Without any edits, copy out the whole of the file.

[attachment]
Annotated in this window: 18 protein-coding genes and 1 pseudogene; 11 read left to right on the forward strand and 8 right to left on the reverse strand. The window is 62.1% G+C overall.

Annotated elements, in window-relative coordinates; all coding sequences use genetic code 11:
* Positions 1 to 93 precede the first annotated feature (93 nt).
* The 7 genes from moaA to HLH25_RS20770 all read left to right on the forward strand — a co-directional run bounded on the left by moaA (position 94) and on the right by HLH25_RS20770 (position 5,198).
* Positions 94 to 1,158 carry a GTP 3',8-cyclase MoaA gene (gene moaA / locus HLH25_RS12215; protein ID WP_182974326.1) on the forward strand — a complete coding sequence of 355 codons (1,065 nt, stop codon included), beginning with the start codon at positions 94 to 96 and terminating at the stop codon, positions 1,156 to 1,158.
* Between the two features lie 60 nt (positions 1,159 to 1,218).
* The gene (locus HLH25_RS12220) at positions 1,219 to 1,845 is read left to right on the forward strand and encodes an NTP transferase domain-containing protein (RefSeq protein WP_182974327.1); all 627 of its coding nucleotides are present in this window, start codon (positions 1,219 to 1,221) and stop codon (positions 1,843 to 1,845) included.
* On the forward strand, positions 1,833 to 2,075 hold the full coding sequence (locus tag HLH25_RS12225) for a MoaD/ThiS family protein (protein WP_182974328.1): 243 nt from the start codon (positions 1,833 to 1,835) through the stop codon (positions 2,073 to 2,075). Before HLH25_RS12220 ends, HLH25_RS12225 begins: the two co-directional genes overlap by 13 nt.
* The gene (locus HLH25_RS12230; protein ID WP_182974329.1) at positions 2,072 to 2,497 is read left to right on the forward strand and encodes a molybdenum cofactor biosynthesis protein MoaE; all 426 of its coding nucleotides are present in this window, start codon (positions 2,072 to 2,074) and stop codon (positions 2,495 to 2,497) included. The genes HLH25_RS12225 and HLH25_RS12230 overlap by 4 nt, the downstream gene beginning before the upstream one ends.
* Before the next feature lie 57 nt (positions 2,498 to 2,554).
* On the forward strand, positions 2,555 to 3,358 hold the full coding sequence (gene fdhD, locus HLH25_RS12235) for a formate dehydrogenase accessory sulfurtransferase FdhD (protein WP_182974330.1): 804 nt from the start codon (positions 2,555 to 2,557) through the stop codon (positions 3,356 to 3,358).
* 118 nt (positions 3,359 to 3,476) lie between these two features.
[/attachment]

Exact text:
Annotated in this window: 18 protein-coding genes and 1 pseudogene; 11 read left to right on the forward strand and 8 right to left on the reverse strand. The window is 62.1% G+C overall.

Annotated elements, in window-relative coordinates; all coding sequences use genetic code 11:
* Positions 1 to 93 precede the first annotated feature (93 nt).
* The 7 genes from moaA to HLH25_RS20770 all read left to right on the forward strand — a co-directional run bounded on the left by moaA (position 94) and on the right by HLH25_RS20770 (position 5,198).
* Positions 94 to 1,158 carry a GTP 3',8-cyclase MoaA gene (gene moaA / locus HLH25_RS12215; protein ID WP_182974326.1) on the forward strand — a complete coding sequence of 355 codons (1,065 nt, stop codon included), beginning with the start codon at positions 94 to 96 and terminating at the stop codon, positions 1,156 to 1,158.
* Between the two features lie 60 nt (positions 1,159 to 1,218).
* The gene (locus HLH25_RS12220) at positions 1,219 to 1,845 is read left to right on the forward strand and encodes an NTP transferase domain-containing protein (RefSeq protein WP_182974327.1); all 627 of its coding nucleotides are present in this window, start codon (positions 1,219 to 1,221) and stop codon (positions 1,843 to 1,845) included.
* On the forward strand, positions 1,833 to 2,075 hold the full coding sequence (locus tag HLH25_RS12225) for a MoaD/ThiS family protein (protein WP_182974328.1): 243 nt from the start codon (positions 1,833 to 1,835) through the stop codon (positions 2,073 to 2,075). Before HLH25_RS12220 ends, HLH25_RS12225 begins: the two co-directional genes overlap by 13 nt.
* The gene (locus HLH25_RS12230; protein ID WP_182974329.1) at positions 2,072 to 2,497 is read left to right on the forward strand and encodes a molybdenum cofactor biosynthesis protein MoaE; all 426 of its coding nucleotides are present in this window, start codon (positions 2,072 to 2,074) and stop codon (positions 2,495 to 2,497) included. The genes HLH25_RS12225 and HLH25_RS12230 overlap by 4 nt, the downstream gene beginning before the upstream one ends.
* Before the next feature lie 57 nt (positions 2,498 to 2,554).
* On the forward strand, positions 2,555 to 3,358 hold the full coding sequence (gene fdhD, locus HLH25_RS12235) for a formate dehydrogenase accessory sulfurtransferase FdhD (protein WP_182974330.1): 804 nt from the start codon (positions 2,555 to 2,557) through the stop codon (positions 3,356 to 3,358).
* 118 nt (positions 3,359 to 3,476) lie between these two features.